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Hypersomnia
Classification and external resources
ICD-10 F51.1, G47.1
ICD-9 291.82, 292.85, 307.43-307.44, 327.1, 780.53-780.54
eMedicine med/3129
MeSH D006970

Hypersomnia is a disorder characterized by excessive amounts of sleepiness. There are two main categories of hypersomnia. Primary Hypersomnia, also called Idiopathic Hypersomnia, and Recurrent Hypersomnia, also called Primary Recurrent Hypersomnia. Both have the same symptoms but differ in the frequency of how often they occur. [1]

Contents

Symptoms

Those who suffer from Hypersomnia have recurring episodes of excessive daytime sleepiness (EDS) which is different from feeling tired due to lack of or interrupted sleep at night. They are compelled to nap repeatedly during the day, often at inappropriate times such as at work, during a meal, or in conversation. These daytime naps usually provide no relief from symptoms.

Patients with hypersomnia also often experience prolonged sleep at night and have difficulty waking from long sleep, feeling disorientated upon doing so. Other symptoms may include anxiety, increased irritation, decreased energy, restlessness, slow thinking, slow speech, loss of appetite, hallucinations, and memory difficulty. Some patients lose the ability to function in family, social, occupational or other settings. (...) Typically, hypersomnia is first recognized in adolescence or young adulthood.[2] These symptoms are present in both types of hypersomnia. Primary Hypersomnia displays these symptoms continually for months or even years. Recurrent Hypersomnia is characterized by recurring periods of symptoms many times throughout the year mixed with periods of normal sleep/wake cycles. Kleine-Levin syndrome is the most well-known form of Recurrent Hypersomnia, though it is very rare, these people often sleep up to 18 hours a day and yet do not feel refreshed upon wakening.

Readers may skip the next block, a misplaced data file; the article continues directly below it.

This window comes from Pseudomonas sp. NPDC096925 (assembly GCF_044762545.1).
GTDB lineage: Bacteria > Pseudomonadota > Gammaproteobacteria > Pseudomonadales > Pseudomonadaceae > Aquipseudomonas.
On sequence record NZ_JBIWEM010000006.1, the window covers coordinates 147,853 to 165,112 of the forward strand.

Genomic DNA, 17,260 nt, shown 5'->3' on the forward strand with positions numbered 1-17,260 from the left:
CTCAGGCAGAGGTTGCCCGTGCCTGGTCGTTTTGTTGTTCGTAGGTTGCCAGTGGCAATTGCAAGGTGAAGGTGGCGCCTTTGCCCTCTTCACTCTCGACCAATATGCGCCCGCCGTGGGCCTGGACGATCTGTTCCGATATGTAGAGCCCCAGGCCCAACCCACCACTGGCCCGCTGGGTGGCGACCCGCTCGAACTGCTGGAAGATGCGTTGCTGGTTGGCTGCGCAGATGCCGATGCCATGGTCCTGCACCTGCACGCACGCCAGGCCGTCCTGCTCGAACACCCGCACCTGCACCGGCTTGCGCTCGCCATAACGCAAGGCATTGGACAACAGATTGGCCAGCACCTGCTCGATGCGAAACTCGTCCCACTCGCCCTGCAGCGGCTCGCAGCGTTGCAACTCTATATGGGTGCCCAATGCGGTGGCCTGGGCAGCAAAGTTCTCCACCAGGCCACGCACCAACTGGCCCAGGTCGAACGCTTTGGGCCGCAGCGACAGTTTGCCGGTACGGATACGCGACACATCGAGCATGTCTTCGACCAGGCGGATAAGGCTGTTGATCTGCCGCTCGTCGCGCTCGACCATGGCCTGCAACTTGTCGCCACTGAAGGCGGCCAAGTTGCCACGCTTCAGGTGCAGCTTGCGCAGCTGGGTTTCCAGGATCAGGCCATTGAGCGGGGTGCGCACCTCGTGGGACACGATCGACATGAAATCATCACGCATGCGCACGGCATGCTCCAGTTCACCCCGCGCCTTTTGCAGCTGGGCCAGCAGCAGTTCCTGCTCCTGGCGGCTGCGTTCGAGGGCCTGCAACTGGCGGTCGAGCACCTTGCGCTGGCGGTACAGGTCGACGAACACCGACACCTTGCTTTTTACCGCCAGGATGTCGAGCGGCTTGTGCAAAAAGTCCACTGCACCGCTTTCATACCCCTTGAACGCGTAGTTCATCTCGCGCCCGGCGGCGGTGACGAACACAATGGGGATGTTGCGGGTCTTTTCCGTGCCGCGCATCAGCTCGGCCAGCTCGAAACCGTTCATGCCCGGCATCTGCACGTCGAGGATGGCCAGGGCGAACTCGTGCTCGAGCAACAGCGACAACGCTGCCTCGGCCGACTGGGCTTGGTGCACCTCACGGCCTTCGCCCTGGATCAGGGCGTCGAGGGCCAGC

Causes

Hypersomnia can be caused by brain damage and disorders such as clinical depression, uremia and fibromyalgia. Hypersomnia can also be a symptom of other sleep disorders such as narcolepsy, sleep apnea, restless leg syndrome and periodic limb movement disorder. It may also occur as a side effect of taking certain medications (i.e some psychotropics for depression, anxiety, or bipolar disorder), of withdrawal from some medications, or of drug or alcohol abuse. A genetic predisposition may be a factor.[2]

People who are overweight may be more likely to suffer from hypersomnia. Although studies have shown a correlation between a lack of sleep and weight gain, sleeping at the level of a hypersomniac can also lead to considerable weight gain. This is because excessive sleeping decreases metabolic energy consumption, making weight loss more difficult. It is also the case that sleep disorders of this nature provoke or initiate weight gain due to a tendency to attempt to manage low energy levels by eating non-complex carbohydrates.

Another possible cause is an infection of mononucleosis, as several instances of hypersomnia have been found to arise immediately after such an infection. It can also be caused in children by influenza.

Two people with excessive daytime sleepiness and prolonged nocturnal sleep were treated for their subclinical hypothyroidism, effecting significantly decreased sleep time and daytime sleepiness.[3]

When the cause of the hypersomnia cannot be determined, it is considered to be idiopathic hypersomnia.

Epidemiology

Hypersomnia is an uncommon disorder, less than 5% of adults complain of EDS. The disorder usually occurs between ages 15-30 and develops slowly over the years.

Diagnosis

To be diagnosed with Hypersomnia, one must display symptoms for at least a month and have a significant impact on the patient's life. Also the hypersomnia cannot be a side effect of another disorder or medication.

Treatment

From the website of the US National Institute of Neurological Disorders and Stroke:

Treatment is symptomatic in nature. Stimulants, such as amphetamine, methylphenidate, and modafinil, may be prescribed. Other drugs used to treat hypersomnia include clonidine, levodopa, bromocriptine, antidepressants, and monoamine oxidase inhibitors. Changes in behavior (for example avoiding night work and social activities that delay bed time) and diet may offer some relief. Patients should avoid alcohol and caffeine.[2]

These drug therapies may or may not work, Hypersomnia is a lifelong disorder and recent research theorizes to treat the hypothalamus as a probable solution.

See also

References

External links








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